There’s a microscopic fungus that can starve nations and punch through Kevlar. It kills on such as scale that its effects can be seen from space. It’s called Magnaporthe oryzae and it causes a disease known as rice blast. The fungus doesn’t infect humans, but it does kill rice. It kills a lot of rice, destroying up to 30 per cent of the world’s total crop every year – enough to feed 60 million people. Slowly, scientists have worked out how this cereal killer claims its victims.
A rice plant’s woes begin when one of the fungal spores lands on its leaves. As soon as it is surrounded by water, the spore sprouts a dome-shaped structure called the appressorium. This is infection HQ – it’s what the fungus uses to break into the plant. Once inside, it reproduces, eventually causing lesions that kill the leaf.
The appressorium produces glycerol as it grows, which lowers the relative amount of water inside the dome, and draws water in from outside. This builds up enormous pressure, around 40 times more than that within a car tyre. That pressure is directed into a narrow ‘penetration peg’ that travels through a pore at the bottom of the dome, and pierces the helpless plant.
Nick Talbot from the University of Exeter has spent decades piecing together intricate molecular jig that allows the fungus to create its dome, build its pressure, and enter its host. He was, for example, the one who discovered the role of glycerol, back in 1997. Now, he has solved another mystery: how the appressorium channels its pressure down into its host.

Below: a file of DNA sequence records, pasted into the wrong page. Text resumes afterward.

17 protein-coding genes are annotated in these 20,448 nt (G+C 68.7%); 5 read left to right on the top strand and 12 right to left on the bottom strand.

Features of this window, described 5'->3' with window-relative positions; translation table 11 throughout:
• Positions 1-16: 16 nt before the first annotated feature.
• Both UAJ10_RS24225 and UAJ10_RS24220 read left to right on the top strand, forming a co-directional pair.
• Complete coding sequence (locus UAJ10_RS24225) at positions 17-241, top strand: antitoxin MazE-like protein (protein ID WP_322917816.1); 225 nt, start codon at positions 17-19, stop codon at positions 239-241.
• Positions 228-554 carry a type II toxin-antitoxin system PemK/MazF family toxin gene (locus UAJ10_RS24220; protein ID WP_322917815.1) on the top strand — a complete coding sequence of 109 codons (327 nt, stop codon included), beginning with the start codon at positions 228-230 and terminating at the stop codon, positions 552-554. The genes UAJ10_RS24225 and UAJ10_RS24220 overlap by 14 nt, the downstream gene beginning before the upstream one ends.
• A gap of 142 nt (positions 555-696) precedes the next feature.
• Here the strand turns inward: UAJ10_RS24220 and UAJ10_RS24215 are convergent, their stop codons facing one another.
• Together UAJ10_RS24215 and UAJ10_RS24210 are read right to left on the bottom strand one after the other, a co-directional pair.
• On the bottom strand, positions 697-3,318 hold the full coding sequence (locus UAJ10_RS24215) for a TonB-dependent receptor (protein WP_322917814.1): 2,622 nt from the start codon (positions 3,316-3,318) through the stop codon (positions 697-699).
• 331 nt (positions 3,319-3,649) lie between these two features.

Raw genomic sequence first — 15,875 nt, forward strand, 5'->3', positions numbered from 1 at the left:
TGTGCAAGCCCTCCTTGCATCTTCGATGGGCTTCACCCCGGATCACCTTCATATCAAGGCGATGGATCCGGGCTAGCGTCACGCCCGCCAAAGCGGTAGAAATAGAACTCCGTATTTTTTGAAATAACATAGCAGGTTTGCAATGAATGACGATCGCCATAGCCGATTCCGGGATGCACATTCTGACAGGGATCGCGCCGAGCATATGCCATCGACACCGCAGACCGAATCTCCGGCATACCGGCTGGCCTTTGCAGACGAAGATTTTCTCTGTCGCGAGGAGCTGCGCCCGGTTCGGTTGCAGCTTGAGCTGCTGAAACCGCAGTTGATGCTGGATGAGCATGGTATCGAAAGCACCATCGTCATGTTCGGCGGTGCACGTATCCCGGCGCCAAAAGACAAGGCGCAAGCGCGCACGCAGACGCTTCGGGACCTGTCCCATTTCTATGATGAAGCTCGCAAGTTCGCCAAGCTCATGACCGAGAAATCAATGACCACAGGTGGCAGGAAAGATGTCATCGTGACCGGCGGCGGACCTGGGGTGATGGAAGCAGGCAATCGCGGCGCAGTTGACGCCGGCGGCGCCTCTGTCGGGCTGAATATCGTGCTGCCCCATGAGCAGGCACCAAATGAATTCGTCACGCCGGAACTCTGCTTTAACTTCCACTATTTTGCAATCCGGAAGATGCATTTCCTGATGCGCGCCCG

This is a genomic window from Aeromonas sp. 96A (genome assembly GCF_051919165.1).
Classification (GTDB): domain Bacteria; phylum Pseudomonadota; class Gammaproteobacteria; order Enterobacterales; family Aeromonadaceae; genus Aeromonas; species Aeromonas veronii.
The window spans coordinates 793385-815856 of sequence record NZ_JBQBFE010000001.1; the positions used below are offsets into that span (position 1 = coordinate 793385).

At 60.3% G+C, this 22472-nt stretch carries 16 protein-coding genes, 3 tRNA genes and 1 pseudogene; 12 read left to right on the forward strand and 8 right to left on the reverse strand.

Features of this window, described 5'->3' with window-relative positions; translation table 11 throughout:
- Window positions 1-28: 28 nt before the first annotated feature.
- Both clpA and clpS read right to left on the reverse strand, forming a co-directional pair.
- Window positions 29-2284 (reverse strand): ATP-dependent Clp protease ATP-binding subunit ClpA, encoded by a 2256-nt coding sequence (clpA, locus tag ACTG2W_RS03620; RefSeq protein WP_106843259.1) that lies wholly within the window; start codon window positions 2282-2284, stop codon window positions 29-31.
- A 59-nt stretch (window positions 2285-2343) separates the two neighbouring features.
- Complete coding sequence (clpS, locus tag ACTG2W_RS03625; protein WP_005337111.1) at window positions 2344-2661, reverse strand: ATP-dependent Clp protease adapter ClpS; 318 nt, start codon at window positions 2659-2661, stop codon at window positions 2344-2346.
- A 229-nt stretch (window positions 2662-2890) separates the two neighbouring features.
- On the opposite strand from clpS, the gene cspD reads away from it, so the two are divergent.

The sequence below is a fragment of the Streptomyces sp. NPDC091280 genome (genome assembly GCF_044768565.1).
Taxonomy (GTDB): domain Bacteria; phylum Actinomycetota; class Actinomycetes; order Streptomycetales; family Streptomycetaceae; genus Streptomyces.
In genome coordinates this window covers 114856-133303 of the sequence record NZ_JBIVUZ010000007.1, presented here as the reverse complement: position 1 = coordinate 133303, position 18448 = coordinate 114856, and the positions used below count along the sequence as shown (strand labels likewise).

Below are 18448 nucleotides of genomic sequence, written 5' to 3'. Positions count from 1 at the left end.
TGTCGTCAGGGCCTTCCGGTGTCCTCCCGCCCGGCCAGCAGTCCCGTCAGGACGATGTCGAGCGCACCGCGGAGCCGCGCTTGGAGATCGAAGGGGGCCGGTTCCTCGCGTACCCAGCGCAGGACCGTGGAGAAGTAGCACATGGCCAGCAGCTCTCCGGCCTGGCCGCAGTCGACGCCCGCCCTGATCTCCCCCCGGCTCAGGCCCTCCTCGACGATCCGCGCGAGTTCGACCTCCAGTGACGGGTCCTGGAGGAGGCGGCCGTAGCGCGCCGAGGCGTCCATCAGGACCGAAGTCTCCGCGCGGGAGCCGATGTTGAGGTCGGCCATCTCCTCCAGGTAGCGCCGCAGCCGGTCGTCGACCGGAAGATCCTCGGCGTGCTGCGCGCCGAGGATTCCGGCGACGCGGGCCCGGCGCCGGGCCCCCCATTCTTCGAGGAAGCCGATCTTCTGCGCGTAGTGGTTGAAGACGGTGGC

The pore at the appressorium’s base provides an opening for the penetration peg but it’s also a weakness. The rest of the dome is surrounded by a sturdy wall to resist the enormous pressure within, but the pore is not. The fungus solves this problem by reinforcing the pore with a ring of actin – a protein that forms long filaments, and acts as an internal skeleton for cells. Talbot’s student Yasin Dagdas saw these rings by using a glowing red marker that recognises actin. Down the microscope, he saw luminous red doughnuts that strengthen the region round the pore and make it more rigid (left panel in image below).
The actin filaments are organised by five proteins called septins, which also form rings around the pore (right panel in image above). The septins are crucially important – when Dagdas got rid of them, the fungus could no longer stab its way into rice. They act as a scaffold for the actin rings, and they anchor those rings to the appressorium’s walls.
The septins also act as a fence. They corral other important infection-related proteins, keeping them at the pore where they are needed. These proteins cause the surface of the appressorium to curve outwards, creating a tiny nub that eventually blossoms into a full-blown penetration peg. So, the septin ring not only strengthens the pore, but marks it out as the place where the appressorium’s monstrous pressure will be released. And when that happens, it’s all over for the plant.
“It might be possible to target septins,” says Talbot. “They are not present in plants, so they could be good targets for future fungicides or other control strategies.”
Reference: Dagdas, Yoshino, Dagdas, Ryder, Bielska, Steinberg & Talbot. 2012. Septin-Mediated Plant Cell Invasion by the Rice Blast Fungus, Magnaporthe oryzae. Science http://dx.doi.org/10.1126/science.1222934
Image: top by Donald Groth and bottom by Dagdas et al.
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